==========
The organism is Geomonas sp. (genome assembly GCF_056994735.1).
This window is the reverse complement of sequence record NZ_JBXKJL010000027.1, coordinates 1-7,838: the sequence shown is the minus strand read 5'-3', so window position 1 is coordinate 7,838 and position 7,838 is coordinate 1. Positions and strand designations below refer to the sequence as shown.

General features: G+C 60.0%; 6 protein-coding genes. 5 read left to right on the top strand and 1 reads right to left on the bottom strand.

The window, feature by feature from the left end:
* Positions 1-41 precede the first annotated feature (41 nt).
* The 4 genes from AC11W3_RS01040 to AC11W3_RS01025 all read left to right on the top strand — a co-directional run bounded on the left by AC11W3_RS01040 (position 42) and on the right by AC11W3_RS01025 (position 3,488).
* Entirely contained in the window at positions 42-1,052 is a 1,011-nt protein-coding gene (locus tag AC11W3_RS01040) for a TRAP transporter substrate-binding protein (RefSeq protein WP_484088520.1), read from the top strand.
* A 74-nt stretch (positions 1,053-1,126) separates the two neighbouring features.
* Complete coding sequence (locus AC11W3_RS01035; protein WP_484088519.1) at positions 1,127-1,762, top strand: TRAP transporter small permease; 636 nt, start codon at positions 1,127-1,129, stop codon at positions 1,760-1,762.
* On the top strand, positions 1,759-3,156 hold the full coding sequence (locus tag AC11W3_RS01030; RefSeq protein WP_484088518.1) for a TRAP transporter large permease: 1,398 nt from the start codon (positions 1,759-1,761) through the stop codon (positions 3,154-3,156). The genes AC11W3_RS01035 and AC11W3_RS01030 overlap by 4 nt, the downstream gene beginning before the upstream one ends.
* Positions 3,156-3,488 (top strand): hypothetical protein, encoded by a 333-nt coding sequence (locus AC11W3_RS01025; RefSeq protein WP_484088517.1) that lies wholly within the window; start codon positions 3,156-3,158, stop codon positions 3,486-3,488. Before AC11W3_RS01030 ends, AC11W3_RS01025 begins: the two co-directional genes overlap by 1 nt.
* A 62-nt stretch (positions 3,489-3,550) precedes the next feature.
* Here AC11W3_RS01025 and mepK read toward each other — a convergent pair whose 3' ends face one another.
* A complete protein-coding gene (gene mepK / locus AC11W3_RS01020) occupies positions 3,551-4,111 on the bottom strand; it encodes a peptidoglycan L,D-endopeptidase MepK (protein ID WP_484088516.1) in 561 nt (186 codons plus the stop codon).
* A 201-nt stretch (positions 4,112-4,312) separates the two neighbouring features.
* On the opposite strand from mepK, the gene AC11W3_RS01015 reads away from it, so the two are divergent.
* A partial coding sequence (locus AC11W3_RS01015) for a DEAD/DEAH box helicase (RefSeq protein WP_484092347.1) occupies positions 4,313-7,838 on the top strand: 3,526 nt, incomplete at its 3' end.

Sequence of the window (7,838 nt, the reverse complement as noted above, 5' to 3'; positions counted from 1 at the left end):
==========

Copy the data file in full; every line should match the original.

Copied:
The organism is Geomonas sp. (genome assembly GCF_056994735.1).
This window is the reverse complement of sequence record NZ_JBXKJL010000027.1, coordinates 1-7,838: the sequence shown is the minus strand read 5'-3', so window position 1 is coordinate 7,838 and position 7,838 is coordinate 1. Positions and strand designations below refer to the sequence as shown.

General features: G+C 60.0%; 6 protein-coding genes. 5 read left to right on the top strand and 1 reads right to left on the bottom strand.

The window, feature by feature from the left end:
* Positions 1-41 precede the first annotated feature (41 nt).
* The 4 genes from AC11W3_RS01040 to AC11W3_RS01025 all read left to right on the top strand — a co-directional run bounded on the left by AC11W3_RS01040 (position 42) and on the right by AC11W3_RS01025 (position 3,488).
* Entirely contained in the window at positions 42-1,052 is a 1,011-nt protein-coding gene (locus tag AC11W3_RS01040) for a TRAP transporter substrate-binding protein (RefSeq protein WP_484088520.1), read from the top strand.
* A 74-nt stretch (positions 1,053-1,126) separates the two neighbouring features.
* Complete coding sequence (locus AC11W3_RS01035; protein WP_484088519.1) at positions 1,127-1,762, top strand: TRAP transporter small permease; 636 nt, start codon at positions 1,127-1,129, stop codon at positions 1,760-1,762.
* On the top strand, positions 1,759-3,156 hold the full coding sequence (locus tag AC11W3_RS01030; RefSeq protein WP_484088518.1) for a TRAP transporter large permease: 1,398 nt from the start codon (positions 1,759-1,761) through the stop codon (positions 3,154-3,156). The genes AC11W3_RS01035 and AC11W3_RS01030 overlap by 4 nt, the downstream gene beginning before the upstream one ends.
* Positions 3,156-3,488 (top strand): hypothetical protein, encoded by a 333-nt coding sequence (locus AC11W3_RS01025; RefSeq protein WP_484088517.1) that lies wholly within the window; start codon positions 3,156-3,158, stop codon positions 3,486-3,488. Before AC11W3_RS01030 ends, AC11W3_RS01025 begins: the two co-directional genes overlap by 1 nt.
* A 62-nt stretch (positions 3,489-3,550) precedes the next feature.
* Here AC11W3_RS01025 and mepK read toward each other — a convergent pair whose 3' ends face one another.
* A complete protein-coding gene (gene mepK / locus AC11W3_RS01020) occupies positions 3,551-4,111 on the bottom strand; it encodes a peptidoglycan L,D-endopeptidase MepK (protein ID WP_484088516.1) in 561 nt (186 codons plus the stop codon).
* A 201-nt stretch (positions 4,112-4,312) separates the two neighbouring features.
* On the opposite strand from mepK, the gene AC11W3_RS01015 reads away from it, so the two are divergent.
* A partial coding sequence (locus AC11W3_RS01015) for a DEAD/DEAH box helicase (RefSeq protein WP_484092347.1) occupies positions 4,313-7,838 on the top strand: 3,526 nt, incomplete at its 3' end.

Sequence of the window (7,838 nt, the reverse complement as noted above, 5' to 3'; positions counted from 1 at the left end):